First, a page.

int i; i.value = 10; Does this mean, that in the current situation, it is impossible to port the GMP library with structs so that T i,j = 0; i = j; j++; assert (i == 0); works for T = int, T = long, T = float, T = gmp_struct ? best regards Matthias Walter

includes a pointer to something that must be allocated then D ain't gonna be able to do it. But D2 is supposedly going to be getting features to make ref-counting smart pointer structs possible, and I'm pretty sure that means there has to be some way to trigger side effects upon assignments. --bb

Okay, then I know on it for now. The problem is indeed, that the C-library for GMP must allocate some memory for the number, meaning you always only maintain some pointers to that memory. bitwise-copy would then lead to a double reference to the same number... best regards Matthias Walter

You can't make natural syntax work for everything but you _can_ make unnatural syntax work for everything. I.e. you could make it so that: T i,j = 0; assign(i,j); j++; assert(i==0); works for all the T's you want it to. Not quite as sweet as having it all appear to be built-in but better than a spoon in the eye. --bb
Feb 14 2008
next sibling parent reply "Jarrett Billingsley" <kb3ctd2 yahoo.com> writes:
"Bill Baxter" <dnewsgroup billbaxter.com> wrote in message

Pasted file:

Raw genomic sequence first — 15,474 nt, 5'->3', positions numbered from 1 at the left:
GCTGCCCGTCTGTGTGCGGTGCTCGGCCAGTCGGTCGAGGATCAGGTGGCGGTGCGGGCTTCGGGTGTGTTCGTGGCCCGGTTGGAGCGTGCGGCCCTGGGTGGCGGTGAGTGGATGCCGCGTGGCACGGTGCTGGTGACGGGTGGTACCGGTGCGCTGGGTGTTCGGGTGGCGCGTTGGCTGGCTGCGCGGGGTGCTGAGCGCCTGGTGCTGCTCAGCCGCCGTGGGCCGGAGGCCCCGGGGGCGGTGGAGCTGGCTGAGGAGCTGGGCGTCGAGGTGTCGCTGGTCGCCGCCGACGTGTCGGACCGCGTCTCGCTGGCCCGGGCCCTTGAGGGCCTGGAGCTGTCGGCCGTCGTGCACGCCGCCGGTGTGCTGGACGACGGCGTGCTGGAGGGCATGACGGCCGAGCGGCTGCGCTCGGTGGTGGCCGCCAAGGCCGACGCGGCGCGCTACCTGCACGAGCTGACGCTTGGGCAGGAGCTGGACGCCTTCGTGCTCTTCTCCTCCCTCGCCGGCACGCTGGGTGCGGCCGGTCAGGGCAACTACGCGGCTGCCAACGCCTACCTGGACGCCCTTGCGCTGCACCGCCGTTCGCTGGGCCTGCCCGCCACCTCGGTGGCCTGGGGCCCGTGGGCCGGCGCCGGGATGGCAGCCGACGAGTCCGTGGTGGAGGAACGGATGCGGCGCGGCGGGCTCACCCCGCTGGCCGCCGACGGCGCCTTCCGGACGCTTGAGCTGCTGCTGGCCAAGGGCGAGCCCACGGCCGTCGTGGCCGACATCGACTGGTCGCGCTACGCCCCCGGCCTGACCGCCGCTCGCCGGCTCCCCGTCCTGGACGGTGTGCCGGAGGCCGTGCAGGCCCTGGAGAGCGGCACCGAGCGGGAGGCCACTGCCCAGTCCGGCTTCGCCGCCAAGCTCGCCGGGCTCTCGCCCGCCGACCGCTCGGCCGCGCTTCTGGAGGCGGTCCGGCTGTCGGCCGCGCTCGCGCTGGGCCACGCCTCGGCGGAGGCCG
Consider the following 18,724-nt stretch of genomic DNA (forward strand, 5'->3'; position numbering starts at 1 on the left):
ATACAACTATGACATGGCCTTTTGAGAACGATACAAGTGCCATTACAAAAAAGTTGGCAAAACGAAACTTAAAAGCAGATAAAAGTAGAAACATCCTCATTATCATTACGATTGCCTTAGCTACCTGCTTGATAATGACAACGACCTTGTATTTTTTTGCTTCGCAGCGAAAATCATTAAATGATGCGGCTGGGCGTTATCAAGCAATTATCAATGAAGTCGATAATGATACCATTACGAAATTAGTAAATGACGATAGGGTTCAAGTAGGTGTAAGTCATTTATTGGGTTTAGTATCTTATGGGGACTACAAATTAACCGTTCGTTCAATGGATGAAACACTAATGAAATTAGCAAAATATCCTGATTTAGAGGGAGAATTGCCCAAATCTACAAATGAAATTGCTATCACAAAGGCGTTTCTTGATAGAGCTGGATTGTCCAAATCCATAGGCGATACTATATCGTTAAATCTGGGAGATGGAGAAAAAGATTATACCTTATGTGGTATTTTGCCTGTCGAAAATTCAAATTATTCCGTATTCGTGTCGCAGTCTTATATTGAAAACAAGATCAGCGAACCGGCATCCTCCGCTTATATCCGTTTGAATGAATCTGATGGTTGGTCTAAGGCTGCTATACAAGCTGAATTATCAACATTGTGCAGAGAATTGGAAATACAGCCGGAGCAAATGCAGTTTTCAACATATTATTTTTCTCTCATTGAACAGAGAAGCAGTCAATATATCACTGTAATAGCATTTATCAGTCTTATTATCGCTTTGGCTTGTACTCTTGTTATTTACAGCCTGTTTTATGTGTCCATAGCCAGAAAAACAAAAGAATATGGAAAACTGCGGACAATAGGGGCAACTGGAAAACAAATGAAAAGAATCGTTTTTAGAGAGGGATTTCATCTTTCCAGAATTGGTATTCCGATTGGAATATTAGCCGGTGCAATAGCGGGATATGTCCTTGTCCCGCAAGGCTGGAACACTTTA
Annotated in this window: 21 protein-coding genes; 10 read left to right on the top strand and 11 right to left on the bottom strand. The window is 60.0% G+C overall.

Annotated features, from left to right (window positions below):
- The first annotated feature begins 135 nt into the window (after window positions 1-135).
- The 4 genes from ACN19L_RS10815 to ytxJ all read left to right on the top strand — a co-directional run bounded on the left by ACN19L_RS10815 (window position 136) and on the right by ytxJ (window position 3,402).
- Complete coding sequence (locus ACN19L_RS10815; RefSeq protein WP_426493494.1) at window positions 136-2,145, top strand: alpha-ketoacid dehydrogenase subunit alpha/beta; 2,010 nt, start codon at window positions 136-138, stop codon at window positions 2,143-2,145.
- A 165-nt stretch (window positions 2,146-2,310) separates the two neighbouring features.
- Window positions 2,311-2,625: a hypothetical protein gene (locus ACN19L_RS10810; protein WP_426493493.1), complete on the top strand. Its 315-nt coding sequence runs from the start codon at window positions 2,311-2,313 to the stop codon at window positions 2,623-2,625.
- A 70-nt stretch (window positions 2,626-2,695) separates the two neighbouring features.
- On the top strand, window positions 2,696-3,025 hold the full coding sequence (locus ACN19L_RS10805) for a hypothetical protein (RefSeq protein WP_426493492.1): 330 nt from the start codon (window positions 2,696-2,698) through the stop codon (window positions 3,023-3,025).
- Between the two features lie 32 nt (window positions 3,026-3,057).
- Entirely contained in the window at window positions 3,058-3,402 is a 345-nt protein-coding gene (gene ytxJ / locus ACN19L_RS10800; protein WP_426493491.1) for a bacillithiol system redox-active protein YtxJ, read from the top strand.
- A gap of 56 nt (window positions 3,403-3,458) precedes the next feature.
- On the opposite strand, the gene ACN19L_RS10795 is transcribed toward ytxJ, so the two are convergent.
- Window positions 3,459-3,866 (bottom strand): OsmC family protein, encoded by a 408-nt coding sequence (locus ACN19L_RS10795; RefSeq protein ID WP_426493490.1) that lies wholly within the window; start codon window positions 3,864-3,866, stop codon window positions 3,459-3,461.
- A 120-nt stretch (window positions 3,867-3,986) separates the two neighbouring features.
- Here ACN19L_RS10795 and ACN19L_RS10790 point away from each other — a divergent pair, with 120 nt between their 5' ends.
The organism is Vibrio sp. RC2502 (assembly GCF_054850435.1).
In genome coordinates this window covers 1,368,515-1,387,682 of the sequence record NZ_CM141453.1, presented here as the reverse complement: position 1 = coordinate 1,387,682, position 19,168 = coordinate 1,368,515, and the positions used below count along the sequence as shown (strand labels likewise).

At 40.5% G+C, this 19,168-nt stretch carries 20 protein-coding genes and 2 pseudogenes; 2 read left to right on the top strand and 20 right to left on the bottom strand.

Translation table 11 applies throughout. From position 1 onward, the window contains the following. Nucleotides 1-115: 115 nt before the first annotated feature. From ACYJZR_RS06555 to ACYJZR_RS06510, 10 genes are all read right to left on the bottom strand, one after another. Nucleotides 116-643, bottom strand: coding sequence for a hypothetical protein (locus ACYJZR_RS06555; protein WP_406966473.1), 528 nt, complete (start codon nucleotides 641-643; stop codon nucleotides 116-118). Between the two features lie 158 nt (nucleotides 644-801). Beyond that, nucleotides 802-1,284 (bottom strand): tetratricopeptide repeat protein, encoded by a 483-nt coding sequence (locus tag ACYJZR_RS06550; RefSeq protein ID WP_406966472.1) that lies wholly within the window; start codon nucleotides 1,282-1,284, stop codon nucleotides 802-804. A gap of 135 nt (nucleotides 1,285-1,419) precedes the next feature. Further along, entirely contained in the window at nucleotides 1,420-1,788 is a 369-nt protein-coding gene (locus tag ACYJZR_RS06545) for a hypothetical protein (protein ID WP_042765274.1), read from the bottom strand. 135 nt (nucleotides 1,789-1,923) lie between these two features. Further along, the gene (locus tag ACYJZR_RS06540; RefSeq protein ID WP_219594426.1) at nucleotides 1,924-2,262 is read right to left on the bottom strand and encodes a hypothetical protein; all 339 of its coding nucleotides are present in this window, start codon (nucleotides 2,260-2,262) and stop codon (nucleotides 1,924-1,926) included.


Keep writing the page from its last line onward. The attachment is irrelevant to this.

news:fp1hvu$1hom$1 digitalmars.com...

 Not quite as sweet as having it all appear to be built-in but better than 
 a spoon in the eye.

You say that like putting spoons in your eyes is a bad thing!
Feb 14 2008
parent Bill Baxter <dnewsgroup billbaxter.com> writes:
Jarrett Billingsley wrote:
 "Bill Baxter" <dnewsgroup billbaxter.com> wrote in message 
 news:fp1hvu$1hom$1 digitalmars.com...
 
 Not quite as sweet as having it all appear to be built-in but better than 
 a spoon in the eye.

You say that like putting spoons in your eyes is a bad thing!

I'm quite fond of a spoon in the ear at least. (As long as it's this one: http://www.spoontheband.com/) --bb
Feb 14 2008
prev sibling parent reply downs <default_357-line yahoo.de> writes:
Bill Baxter wrote:
 
 You can't make natural syntax work for everything but you _can_ make
 unnatural syntax work for everything.  I.e. you could make it so that:
 
 T i,j = 0;
 assign(i,j);
 j++;
 assert(i==0);
 
 works for all the T's you want it to.
 Not quite as sweet as having it all appear to be built-in but better
 than a spoon in the eye.
 
 --bb

How about keeping to D conventions, and using j = i.dup? --downs
Feb 15 2008
parent Matthias Walter <walter mail.math.uni-magdeburg.de> writes:
downs Wrote:

 Bill Baxter wrote:
 
 You can't make natural syntax work for everything but you _can_ make
 unnatural syntax work for everything.  I.e. you could make it so that:
 
 T i,j = 0;
 assign(i,j);
 j++;
 assert(i==0);
 
 works for all the T's you want it to.
 Not quite as sweet as having it all appear to be built-in but better
 than a spoon in the eye.
 
 --bb

How about keeping to D conventions, and using j = i.dup? --downs

Do you code all your stuff with D conventions - _also_ for numbers? | int start = 10; | int end = 20; | | for (i = start.dup; i < end; i++) | { | | } when dealing with integers, you normally don't use .dup, do you? And the sense of GMP is the easy usage of arbitrary precision numbers as they were ints, longs or floats... best regards Matthias Walter
Feb 16 2008